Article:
WHAT THE HELL?!?!? That may have been your reaction upon watching Orphan Black’s season 2 premiere. So allow me to issue the standard SPOILER ALERT: Read on only if you have already watched Saturday’s Orphan Black season premiere.
Helena is not dead. REPEAT: Helena is not dead. And it turns out that was the master plan all along. Orphan Black creators Graeme Manson and John Fawcett explain why they insisted on lying through their teeth when they told anyone who asked that the Ukranian clone/clone killer was indeed a goner after being shot by her twin sister Sarah in last season’s finale. They also tell us about that intense diner shoot out, Alison’s foray into musical theater, and their big cameo!
ENTERTAINMENT WEEKLY: Tell me, how does it feel to be big fat stinking liars by going around telling everyone that Helena was dead?
JOHN FAWCETT: It feels great.
GRAEME MANSON: Evil master plan. Evil master plan the whole way.
EW: So when you were mapping out season 1, you knew then that the plan was that she was always going to be alive and come back?
FAWCETT: Yeah, we always knew that. It was never, ever a discussion of whether we kill her or not, she was very much going to be alive and we kind of had an evil plan for why she was alive, which will be revealed soon. I’m hoping the audience is going to be really excited that she’s back and then the question is, how did she survive?
EW: So you knew the whole time she was coming back but people were going to ask you about it after that finale, so you just decided to…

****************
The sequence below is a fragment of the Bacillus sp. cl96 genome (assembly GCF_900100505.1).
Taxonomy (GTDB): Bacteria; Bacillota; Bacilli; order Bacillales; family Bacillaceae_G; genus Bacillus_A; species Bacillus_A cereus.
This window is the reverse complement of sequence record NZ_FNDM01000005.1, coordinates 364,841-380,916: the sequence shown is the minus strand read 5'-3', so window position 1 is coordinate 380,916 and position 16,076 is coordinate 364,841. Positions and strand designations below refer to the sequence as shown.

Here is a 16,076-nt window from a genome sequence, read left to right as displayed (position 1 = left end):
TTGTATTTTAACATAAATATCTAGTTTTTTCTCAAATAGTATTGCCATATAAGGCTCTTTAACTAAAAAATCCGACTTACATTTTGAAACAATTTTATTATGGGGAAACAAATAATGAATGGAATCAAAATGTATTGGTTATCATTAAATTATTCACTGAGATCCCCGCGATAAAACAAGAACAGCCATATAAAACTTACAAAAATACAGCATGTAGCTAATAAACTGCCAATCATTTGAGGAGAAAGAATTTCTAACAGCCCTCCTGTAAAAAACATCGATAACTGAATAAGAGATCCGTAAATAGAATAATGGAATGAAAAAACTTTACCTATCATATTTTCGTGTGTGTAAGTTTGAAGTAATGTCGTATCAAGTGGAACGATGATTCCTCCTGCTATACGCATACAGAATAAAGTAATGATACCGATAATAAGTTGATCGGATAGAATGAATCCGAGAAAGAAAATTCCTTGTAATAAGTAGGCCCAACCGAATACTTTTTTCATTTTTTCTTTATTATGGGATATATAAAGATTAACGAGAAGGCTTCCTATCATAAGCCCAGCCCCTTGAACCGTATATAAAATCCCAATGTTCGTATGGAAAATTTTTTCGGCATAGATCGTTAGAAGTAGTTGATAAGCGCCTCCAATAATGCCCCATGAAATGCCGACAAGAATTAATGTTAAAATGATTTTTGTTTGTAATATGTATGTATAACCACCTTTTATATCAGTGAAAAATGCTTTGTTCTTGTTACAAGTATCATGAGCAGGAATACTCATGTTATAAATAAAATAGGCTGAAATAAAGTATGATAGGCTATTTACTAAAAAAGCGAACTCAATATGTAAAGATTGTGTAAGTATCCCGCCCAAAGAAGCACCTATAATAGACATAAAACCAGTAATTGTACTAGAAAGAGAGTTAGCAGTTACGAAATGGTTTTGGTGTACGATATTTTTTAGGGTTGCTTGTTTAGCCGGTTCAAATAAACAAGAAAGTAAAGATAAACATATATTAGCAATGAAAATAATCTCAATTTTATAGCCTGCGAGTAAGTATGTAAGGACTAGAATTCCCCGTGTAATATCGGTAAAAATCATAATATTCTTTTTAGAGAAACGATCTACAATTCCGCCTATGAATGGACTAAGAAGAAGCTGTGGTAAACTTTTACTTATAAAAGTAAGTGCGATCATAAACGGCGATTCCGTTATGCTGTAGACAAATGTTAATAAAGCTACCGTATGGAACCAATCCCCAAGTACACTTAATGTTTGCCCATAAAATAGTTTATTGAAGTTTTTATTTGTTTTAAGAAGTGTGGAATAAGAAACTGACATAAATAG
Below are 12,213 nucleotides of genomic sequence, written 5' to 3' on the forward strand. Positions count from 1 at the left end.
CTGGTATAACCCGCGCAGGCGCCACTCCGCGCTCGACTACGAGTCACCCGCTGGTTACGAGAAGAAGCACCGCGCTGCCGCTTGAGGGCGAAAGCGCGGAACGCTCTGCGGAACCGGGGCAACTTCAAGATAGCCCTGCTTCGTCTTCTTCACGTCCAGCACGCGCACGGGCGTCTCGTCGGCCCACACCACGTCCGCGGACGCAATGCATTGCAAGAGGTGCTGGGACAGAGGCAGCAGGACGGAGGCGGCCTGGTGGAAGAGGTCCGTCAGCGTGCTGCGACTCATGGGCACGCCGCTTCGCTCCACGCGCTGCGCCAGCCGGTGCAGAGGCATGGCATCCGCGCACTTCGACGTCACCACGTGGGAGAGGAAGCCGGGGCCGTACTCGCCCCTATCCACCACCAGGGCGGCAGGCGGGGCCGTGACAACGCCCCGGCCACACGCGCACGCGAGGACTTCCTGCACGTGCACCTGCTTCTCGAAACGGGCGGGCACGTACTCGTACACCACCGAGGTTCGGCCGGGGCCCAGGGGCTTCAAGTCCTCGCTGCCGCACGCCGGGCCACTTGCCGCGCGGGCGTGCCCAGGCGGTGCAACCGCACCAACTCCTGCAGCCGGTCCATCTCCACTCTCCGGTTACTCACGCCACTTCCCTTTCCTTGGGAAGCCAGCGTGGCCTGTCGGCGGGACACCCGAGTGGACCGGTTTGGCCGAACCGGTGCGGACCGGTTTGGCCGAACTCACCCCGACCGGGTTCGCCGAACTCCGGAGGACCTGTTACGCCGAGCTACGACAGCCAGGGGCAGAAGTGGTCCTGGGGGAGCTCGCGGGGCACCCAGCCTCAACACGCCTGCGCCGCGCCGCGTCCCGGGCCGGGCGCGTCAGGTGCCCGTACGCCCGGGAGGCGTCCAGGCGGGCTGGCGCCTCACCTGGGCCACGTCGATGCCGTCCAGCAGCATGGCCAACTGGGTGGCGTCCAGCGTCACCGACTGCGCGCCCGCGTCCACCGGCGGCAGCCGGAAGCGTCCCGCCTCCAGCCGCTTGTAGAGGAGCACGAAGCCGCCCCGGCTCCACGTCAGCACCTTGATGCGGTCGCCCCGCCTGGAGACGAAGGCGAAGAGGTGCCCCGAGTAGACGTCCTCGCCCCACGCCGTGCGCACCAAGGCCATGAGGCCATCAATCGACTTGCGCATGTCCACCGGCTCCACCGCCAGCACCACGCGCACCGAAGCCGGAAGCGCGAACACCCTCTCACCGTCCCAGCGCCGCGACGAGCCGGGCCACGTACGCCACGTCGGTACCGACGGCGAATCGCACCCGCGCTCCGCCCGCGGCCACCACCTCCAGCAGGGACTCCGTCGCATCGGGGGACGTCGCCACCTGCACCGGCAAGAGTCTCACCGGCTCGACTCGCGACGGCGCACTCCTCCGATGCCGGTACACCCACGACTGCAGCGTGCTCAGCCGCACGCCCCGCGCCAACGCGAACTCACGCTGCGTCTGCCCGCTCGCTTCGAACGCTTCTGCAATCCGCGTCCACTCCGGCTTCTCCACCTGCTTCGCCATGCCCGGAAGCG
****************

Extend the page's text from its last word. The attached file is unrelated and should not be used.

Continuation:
FAWCETT: We lied. It was bald face lying. We just did it as best we could with every single interviewer that would talk to us.
EW: It was funny because when I came on set, the first thing I saw was Tat outside kind of pacing around in her Helena wig and I was like “those #%&* bastards.”
FAWCETT: Yeah, it kind of got blown for you early.
MANSON: That just says something towards our own acting prowess.
FAWCETT: We’ve been taking lessons from Tat.
EW: Let’s talk about how you start the season. You start with this big action scene in the diner. We see these two nefarious looking characters that show up and tell Sarah, “We’re here to take you to Kira” and then all hell breaks loose. That’s quite an introduction.
MANSON: This diner scene was another one that was in our mind. John knew we wanted to do something in the diner at the end of the season. We put our heads together on it and I was like, “Oh, she could kick her way out of walls. I like that.” We wanted a big set piece for the tease.
FAWCETT: That was pretty much it, with bad guys that we didn’t know. And we wanted to give it a really exciting, vaguely horrorish feel — sort of a throwback to all of our favorite horror films, being trapped in a small space with some psycho outside the door trying to kick his way in.